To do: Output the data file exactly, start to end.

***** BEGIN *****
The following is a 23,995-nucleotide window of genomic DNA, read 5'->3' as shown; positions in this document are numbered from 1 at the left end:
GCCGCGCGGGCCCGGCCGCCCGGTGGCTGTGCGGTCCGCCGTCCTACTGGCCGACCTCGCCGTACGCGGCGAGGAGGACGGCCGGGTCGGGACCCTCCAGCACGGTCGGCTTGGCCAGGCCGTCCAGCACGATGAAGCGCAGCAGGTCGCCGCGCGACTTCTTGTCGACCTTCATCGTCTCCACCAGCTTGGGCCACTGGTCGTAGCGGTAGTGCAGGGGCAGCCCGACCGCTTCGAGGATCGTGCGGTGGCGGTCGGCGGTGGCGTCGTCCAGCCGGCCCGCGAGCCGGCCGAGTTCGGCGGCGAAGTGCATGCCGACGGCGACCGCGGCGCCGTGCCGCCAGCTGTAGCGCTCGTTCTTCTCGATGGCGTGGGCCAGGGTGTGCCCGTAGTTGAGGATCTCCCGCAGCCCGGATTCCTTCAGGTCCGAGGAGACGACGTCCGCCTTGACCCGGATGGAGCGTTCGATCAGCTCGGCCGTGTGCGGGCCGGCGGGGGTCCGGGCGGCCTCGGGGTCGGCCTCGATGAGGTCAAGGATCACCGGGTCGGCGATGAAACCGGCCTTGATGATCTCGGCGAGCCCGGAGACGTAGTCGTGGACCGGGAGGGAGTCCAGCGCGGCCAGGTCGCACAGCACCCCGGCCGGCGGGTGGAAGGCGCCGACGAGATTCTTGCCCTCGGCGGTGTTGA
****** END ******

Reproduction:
The following is a 23,995-nucleotide window of genomic DNA, read 5'->3' as shown; positions in this document are numbered from 1 at the left end:
GCCGCGCGGGCCCGGCCGCCCGGTGGCTGTGCGGTCCGCCGTCCTACTGGCCGACCTCGCCGTACGCGGCGAGGAGGACGGCCGGGTCGGGACCCTCCAGCACGGTCGGCTTGGCCAGGCCGTCCAGCACGATGAAGCGCAGCAGGTCGCCGCGCGACTTCTTGTCGACCTTCATCGTCTCCACCAGCTTGGGCCACTGGTCGTAGCGGTAGTGCAGGGGCAGCCCGACCGCTTCGAGGATCGTGCGGTGGCGGTCGGCGGTGGCGTCGTCCAGCCGGCCCGCGAGCCGGCCGAGTTCGGCGGCGAAGTGCATGCCGACGGCGACCGCGGCGCCGTGCCGCCAGCTGTAGCGCTCGTTCTTCTCGATGGCGTGGGCCAGGGTGTGCCCGTAGTTGAGGATCTCCCGCAGCCCGGATTCCTTCAGGTCCGAGGAGACGACGTCCGCCTTGACCCGGATGGAGCGTTCGATCAGCTCGGCCGTGTGCGGGCCGGCGGGGGTCCGGGCGGCCTCGGGGTCGGCCTCGATGAGGTCAAGGATCACCGGGTCGGCGATGAAACCGGCCTTGATGATCTCGGCGAGCCCGGAGACGTAGTCGTGGACCGGGAGGGAGTCCAGCGCGGCCAGGTCGCACAGCACCCCGGCCGGCGGGTGGAAGGCGCCGACGAGATTCTTGCCCTCGGCGGTGTTGA